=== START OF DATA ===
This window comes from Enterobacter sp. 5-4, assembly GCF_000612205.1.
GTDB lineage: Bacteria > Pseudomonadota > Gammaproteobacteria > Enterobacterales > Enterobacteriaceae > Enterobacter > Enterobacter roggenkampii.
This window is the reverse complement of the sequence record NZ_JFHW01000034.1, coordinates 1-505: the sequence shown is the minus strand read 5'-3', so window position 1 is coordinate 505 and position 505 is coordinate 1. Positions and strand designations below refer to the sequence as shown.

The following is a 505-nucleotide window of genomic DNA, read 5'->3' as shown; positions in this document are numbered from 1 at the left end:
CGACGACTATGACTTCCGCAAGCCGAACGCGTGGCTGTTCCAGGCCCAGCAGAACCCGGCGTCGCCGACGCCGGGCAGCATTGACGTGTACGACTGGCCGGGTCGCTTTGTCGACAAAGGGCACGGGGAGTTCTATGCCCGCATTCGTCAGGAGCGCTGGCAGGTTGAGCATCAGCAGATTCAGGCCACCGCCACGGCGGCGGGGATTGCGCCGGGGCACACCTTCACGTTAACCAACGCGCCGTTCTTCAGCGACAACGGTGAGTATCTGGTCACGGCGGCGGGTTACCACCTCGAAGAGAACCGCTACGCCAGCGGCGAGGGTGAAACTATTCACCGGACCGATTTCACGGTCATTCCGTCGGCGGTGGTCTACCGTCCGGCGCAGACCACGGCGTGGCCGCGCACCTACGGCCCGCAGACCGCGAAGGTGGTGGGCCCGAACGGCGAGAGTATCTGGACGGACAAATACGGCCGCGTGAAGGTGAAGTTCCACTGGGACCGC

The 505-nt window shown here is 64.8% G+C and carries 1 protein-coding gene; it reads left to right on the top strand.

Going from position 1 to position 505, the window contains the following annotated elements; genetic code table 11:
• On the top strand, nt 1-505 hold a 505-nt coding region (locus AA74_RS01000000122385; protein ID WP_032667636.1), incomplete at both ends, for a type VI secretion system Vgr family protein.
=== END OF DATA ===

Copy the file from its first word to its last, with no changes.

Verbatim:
This window comes from Enterobacter sp. 5-4, assembly GCF_000612205.1.
GTDB lineage: Bacteria > Pseudomonadota > Gammaproteobacteria > Enterobacterales > Enterobacteriaceae > Enterobacter > Enterobacter roggenkampii.
This window is the reverse complement of the sequence record NZ_JFHW01000034.1, coordinates 1-505: the sequence shown is the minus strand read 5'-3', so window position 1 is coordinate 505 and position 505 is coordinate 1. Positions and strand designations below refer to the sequence as shown.

The following is a 505-nucleotide window of genomic DNA, read 5'->3' as shown; positions in this document are numbered from 1 at the left end:
CGACGACTATGACTTCCGCAAGCCGAACGCGTGGCTGTTCCAGGCCCAGCAGAACCCGGCGTCGCCGACGCCGGGCAGCATTGACGTGTACGACTGGCCGGGTCGCTTTGTCGACAAAGGGCACGGGGAGTTCTATGCCCGCATTCGTCAGGAGCGCTGGCAGGTTGAGCATCAGCAGATTCAGGCCACCGCCACGGCGGCGGGGATTGCGCCGGGGCACACCTTCACGTTAACCAACGCGCCGTTCTTCAGCGACAACGGTGAGTATCTGGTCACGGCGGCGGGTTACCACCTCGAAGAGAACCGCTACGCCAGCGGCGAGGGTGAAACTATTCACCGGACCGATTTCACGGTCATTCCGTCGGCGGTGGTCTACCGTCCGGCGCAGACCACGGCGTGGCCGCGCACCTACGGCCCGCAGACCGCGAAGGTGGTGGGCCCGAACGGCGAGAGTATCTGGACGGACAAATACGGCCGCGTGAAGGTGAAGTTCCACTGGGACCGC

The 505-nt window shown here is 64.8% G+C and carries 1 protein-coding gene; it reads left to right on the top strand.

Going from position 1 to position 505, the window contains the following annotated elements; genetic code table 11:
• On the top strand, nt 1-505 hold a 505-nt coding region (locus AA74_RS01000000122385; protein ID WP_032667636.1), incomplete at both ends, for a type VI secretion system Vgr family protein.